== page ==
Gouw has devoted her investing career to diversifying the startup world. So when a fintech founder on a similar mission needed a mentor, he asked her.
One of the hardest processes for business leaders to control, encountered by every growing organization, is how to scale successfully. I’ve found this is even harder when scaling tech teams. Investing in the right places at the right time can be pivotal to the future of the business, as time and again these teams are the nucleus of value creation. I’ve heard it said — seen it attempted — that building larger teams is an easy fix, but for every order of magnitude increase, a new layer of management needs to be designed to operate the system. This becomes even… This story continues at The Next Web
Summary List PlacementPayments firm Checkout.com is now Europe’s most valuable startup after raising $450 million at a $15 billion valuation.
It’s one of the largest recent funding rounds in Europe and makes the company the fourth most valuable privately owned fintech worldwide.
Founded by college dropout Guillaume Pousaz in 2012, Checkout.com raised Europe’s biggest ever Series A round of $230 million in May 2019, at a valuation of $2 billion. That was followed by a $150 million Series B in June last year at a $5.5 billion valuation.
Checkout.com powers the payments process of major companies like soon-to-be-public food delivery unicorn Deliveroo, fintech giant TransferWise, and Adidas.
“We had an exceptional year last year, particularly towards the end of 2020 with around $1 billion a week of e-commerce volumes,” Checkout’s founder and CEO Pousaz told Insider. “We had no plans to raise but had remained in touch with investors who have a long-term view of the business. This is going to be a generation-defining company.”
The startup claims to have added more than 500 new enterprise clients in 2020 including Coinbase, Pizza Hut, H&M, Grab, Klarna, Farfetch, and messaging app Telegram. The company’s competitors include Stripe, last valued at $36 billion, and Dutch payment firm Adyen, which went public in 2018.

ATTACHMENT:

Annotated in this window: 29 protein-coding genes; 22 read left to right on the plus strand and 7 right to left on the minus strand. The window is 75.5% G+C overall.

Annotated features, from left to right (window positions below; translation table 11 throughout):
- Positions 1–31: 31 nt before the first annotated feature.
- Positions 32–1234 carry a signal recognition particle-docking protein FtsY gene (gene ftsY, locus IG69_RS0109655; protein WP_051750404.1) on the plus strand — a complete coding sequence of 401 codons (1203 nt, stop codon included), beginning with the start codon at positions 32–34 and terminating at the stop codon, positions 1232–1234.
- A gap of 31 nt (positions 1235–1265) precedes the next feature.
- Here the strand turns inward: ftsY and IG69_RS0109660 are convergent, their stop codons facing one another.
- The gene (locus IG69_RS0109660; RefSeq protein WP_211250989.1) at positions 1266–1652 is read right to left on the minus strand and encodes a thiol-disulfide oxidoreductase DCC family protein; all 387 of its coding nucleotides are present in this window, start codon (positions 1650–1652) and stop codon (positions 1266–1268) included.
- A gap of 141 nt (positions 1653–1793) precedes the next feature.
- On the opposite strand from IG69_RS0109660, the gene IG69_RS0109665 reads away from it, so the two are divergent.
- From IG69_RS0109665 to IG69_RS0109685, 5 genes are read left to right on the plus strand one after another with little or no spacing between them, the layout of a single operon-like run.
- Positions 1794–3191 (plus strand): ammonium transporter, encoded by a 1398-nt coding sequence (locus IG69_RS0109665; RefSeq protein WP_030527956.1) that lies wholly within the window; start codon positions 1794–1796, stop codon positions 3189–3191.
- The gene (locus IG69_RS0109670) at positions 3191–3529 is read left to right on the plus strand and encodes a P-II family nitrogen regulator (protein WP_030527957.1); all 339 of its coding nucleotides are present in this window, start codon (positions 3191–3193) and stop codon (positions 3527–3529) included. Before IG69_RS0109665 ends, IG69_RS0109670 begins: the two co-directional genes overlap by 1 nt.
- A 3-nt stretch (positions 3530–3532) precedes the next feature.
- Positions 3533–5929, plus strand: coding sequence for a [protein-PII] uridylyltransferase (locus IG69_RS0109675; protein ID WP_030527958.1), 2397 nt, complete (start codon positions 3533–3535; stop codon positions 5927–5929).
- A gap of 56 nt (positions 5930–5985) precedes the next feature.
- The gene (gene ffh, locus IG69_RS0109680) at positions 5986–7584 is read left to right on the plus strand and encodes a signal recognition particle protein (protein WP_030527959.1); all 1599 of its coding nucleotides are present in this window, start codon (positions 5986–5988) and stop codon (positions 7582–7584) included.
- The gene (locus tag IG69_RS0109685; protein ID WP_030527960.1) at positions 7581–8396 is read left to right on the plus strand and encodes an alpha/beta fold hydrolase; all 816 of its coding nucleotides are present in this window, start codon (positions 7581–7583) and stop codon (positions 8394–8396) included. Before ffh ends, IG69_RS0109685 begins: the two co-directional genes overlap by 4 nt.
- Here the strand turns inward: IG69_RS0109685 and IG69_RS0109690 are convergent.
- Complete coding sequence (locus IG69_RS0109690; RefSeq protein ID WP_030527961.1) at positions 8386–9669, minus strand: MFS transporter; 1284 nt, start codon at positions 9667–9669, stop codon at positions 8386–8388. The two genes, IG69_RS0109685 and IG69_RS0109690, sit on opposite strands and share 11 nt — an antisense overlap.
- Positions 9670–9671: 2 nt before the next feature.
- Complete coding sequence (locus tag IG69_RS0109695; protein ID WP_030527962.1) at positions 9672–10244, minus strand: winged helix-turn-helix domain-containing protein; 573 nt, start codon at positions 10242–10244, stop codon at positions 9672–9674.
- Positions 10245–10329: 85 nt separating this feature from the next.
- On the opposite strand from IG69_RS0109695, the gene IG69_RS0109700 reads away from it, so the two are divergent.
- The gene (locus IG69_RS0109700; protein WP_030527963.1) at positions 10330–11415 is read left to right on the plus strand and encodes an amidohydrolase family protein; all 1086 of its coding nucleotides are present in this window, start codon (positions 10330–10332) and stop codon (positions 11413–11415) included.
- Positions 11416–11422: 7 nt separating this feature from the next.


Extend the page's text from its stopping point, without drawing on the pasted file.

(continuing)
Checkout’s financial filings for the full-year 2019, parts of which have been examined by Insider, show revenue of $146.4 million, up from $74.8 million in 2018. Adjusted EBITDA was $5.47 million for the year. The firm’s full filings are not yet publicly available, and were due to be filed with the UK’s company register on 31 December. Pousaz said that the accounts were filed on time at the end of December, but could take two weeks to appear.
Its Series C was led by hedge fund giant Tiger Global Management with participation from Greenoaks Capital and existing investors amid a boom in interest in fintech startups from the private equity world. Checkout.com claims to have tripled its payment processing volume during 2020 as e-commerce boomed during the pandemic.
The global payments market was worth just under $2 trillion in 2019, according to research from McKinsey. Checkout’s staggering valuation is almost triple the price it reached six months ago.
“We’ve never been chasing league tables and have always been very disciplined in our approach,” Pousaz added. “Our product in the hands of some of the most forward-thinking merchants in the world which is a validation in our business. Our investors understand public markets and are investing in the industries of tomorrow.”
Amid a growth in demand for fintech, high valuations are everywhere. Payments rival Stripe could seek a $100 billion valuation in its next round, Bloomberg reported. Similarly, US challenger bank Chime hit a new $14.5 billion valuation last year while buy now, pay later giant Klarna raised $650 million at a near $11 billion valuation in September 2020.
When asked about the hot IPO market and Checkout’s chances of going public, Pousaz said: “It’s certain that we will be a public company, we have public market investors on our cap table but there is no pressure on us. The reality is that our Series A was around 20 months ago so our timing is dependent on our roadmap.”SEE ALSO: Fintech startups like Revolut and Luno are seeing a boom in demand from consumers rushing to invest in cryptocurrencies amid major bitcoin interest
Join the conversation about this story » NOW WATCH: Here’s what it’s like to travel during the coronavirus outbreak